sylvia plath, writing prompts, writer's block, writing tips, how to write, how to write like sylvia plath,

6 Ways To Write Like Sylvia Plath

Having just finished reading “Mad Girl’s Love Song: Sylvia Plath and Life Before Ted” by Andrew Wilson (a well recommended read for any woman who a) loves reading, b) loves writing, or c) has experience with mental illness), I feel like my writer’s block should be lifted.

Throughout the book, Wilson describes when and why Sylvia had written her short stories and poems, as well as when she begins to collate ideas together for her novel “The Bell Jar” (another recommended read, as it is practically an autobiography). Sylvia wrote a lot, received rejection letters a lot and got published a lot. She mainly wrote about relationships, mental illness, and herself.

The Bell Jar is one of my favourite books and when reading her ‘before’ story by Wilson, I kept noticing several things that she did which must have helped her achieve so much with her writing:

  1. Keeping a journal
    Sylvia kept detailed journals for a lot of her life, knowing that these daily pages would potentially become useful for her later writing (they did). These journals were filled with her thoughts, feelings, and little pieces of information from her day – they weren’t used as rough drafts, even though a lot of the material ended up in her novel The Bell Jar.
  2. Using her experiences
    During her short life, Sylvia lived through plenty of interesting and extraordinary experiences – from hot dates to working as a nanny to spending time in hospital. She used a lot of these experiences in her writing, whether in fiction or poetry format. Her life and her emotions were her main influences in her work.
  3. Reading
    Sylvia read a lot. A lot a lot. As said by Annie Proulx (a novelist and journalist): “Writing comes from reading, and reading is the finest teacher of how to write.” Reading will inspire you and help you understand how to develop the story you want to write.
  4. Being open with her emotions
    A lot of Sylvia’s work stems from how she felt. Whether that was her constant sadness about her father’s death when she was ten years old or how her boyfriend had broken her heart. If you have read anything of hers (which I recommend!) you’ll be able to see just how much heart and soul she puts into every piece.
  5. Forcing herself to write
    Sylvia was an organised writer, not only by keeping her journals but also by writing even when she couldn’t think of what to write. Any writing is better than nothing – and besides, I personally find that if I force it, sometimes a flow happens and I end up with a decent bit of writing (huzzah!)
  6. Keeping a schedule
    Sylvia and her husband Ted kept a strict schedule – before having children the couple would aim to write for about six hours per day, altering this schedule when their children Freida and Nicholas were born. I can somewhat vouch for this in that when I attempted NaNoWriMo last year, I made myself write every evening after a run and my dinner, writing until I had completed the day’s quota (or until I felt like passing out on the bed). It certainly got me writing (even though some of it was terrible).

After reading her story I fully intend to try out and stick to some of her techniques, as well as re-reading The Bell Jar. She acquired a lot of wisdom in her 30 years, and even over 50 years later we are still reading her work – so I think any writer can learn a little from her.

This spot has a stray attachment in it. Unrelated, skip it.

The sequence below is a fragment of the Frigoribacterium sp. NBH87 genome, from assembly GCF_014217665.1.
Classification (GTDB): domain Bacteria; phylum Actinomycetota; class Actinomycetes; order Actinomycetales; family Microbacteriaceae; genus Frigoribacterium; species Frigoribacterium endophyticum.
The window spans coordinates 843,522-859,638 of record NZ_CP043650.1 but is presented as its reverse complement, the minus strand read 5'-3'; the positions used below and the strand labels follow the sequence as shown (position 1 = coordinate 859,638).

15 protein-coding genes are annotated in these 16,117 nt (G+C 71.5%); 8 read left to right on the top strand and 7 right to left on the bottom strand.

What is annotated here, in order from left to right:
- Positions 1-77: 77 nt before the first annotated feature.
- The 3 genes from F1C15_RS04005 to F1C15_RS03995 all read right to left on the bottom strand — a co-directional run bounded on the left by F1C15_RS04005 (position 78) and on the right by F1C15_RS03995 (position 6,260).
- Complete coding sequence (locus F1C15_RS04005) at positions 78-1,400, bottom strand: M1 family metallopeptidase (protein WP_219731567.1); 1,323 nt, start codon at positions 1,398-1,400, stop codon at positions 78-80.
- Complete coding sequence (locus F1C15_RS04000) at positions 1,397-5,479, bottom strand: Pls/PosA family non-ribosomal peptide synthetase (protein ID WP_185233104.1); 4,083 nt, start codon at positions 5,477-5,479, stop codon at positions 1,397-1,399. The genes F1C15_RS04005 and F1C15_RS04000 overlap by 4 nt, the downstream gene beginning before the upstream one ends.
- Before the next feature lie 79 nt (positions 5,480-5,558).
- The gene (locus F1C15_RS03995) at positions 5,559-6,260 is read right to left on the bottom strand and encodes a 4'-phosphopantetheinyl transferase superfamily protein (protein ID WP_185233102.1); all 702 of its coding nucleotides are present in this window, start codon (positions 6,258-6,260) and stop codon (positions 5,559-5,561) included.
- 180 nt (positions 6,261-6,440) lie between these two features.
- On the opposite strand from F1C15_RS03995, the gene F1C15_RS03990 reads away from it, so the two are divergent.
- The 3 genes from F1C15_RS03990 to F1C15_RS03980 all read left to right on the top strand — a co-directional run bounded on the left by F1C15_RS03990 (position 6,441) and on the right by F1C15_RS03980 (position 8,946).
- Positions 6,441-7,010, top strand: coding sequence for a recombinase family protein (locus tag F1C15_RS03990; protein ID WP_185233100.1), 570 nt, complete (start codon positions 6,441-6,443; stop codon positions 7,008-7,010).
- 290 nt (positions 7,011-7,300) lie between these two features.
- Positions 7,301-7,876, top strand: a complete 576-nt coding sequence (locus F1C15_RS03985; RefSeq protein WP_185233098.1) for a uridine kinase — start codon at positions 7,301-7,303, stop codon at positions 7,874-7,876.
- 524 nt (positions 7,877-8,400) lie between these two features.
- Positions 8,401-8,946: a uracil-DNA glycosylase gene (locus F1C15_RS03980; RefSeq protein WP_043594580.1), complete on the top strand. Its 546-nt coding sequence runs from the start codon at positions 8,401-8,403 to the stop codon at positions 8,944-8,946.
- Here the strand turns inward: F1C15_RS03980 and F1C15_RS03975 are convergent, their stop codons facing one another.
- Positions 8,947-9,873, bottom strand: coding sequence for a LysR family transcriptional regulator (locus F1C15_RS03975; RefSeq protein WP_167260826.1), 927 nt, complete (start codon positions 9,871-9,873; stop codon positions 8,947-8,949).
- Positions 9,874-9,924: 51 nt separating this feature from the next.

Let me live, love and say it well in good sentences.

-Sylvia Plath

Do you have a particular author that inspires you? Let me know in the comments below!


  1. Jhaneel

    One of the things I need to start doing is forcing myself to write and stop waiting on “inspiration” to strike. One writer that inspires me greatly is Ernest Hemingway, mainly because of his approach to writing and how he treats it like a craft to be honed through serious and constant effort. I read “On Hemingway,” this summer, which was a collection of quotes from him that describe the way he sees writing and the role of the writer.

    1. Lauren

      Ooh that’s interesting, I’ll have to put that on my “To Read” book list. Yeah it’s pretty tough forcing it but I think you kinda need that when creating any new habit!

  2. Gloria

    Hi Lauren, I didn’t know much about Slyvia Plath until I read your post. Very interesting, thanks. I have several favourite authors, being a bookworm! One of my favourites is Arthur C. Clarke, who wrote 2001, 2010, Childhood’s End, and several others. 2001 and 2010 were made into films and I first saw 2001 while on holiday in Canada with my mum and dad when I was 15. It had a profound effect on me and, although at the time I didn’t understand what the film was about, I knew that it would have a lasting effect. I felt it stirred something deep and I was in my 30s before I realised what it was about, and, as you know, I’ve gone on to write about science and spirituality. His work is called ‘science fiction’, however, science fiction often becomes science fact and that’s why I love it. He also brought in ‘spiritual’ elements; forcing the questions of what it means to be alive; what it means to be human, etc. Deep, thought-provoking stuff that I just love. One example of his science fiction becoming fact is that in the film 2001, which was made in 1970, the astronaut characters were using tablets to talk to each other, exactly like the tablets we’re all using today (and this was in 1970!).

    1. Lauren

      That’s amazing! I’m going to have to put him on my “Books To Read” list in my notebook!
      Sylvia Plath was (and still is) a very interesting woman – highly recommend reading anything of hers!

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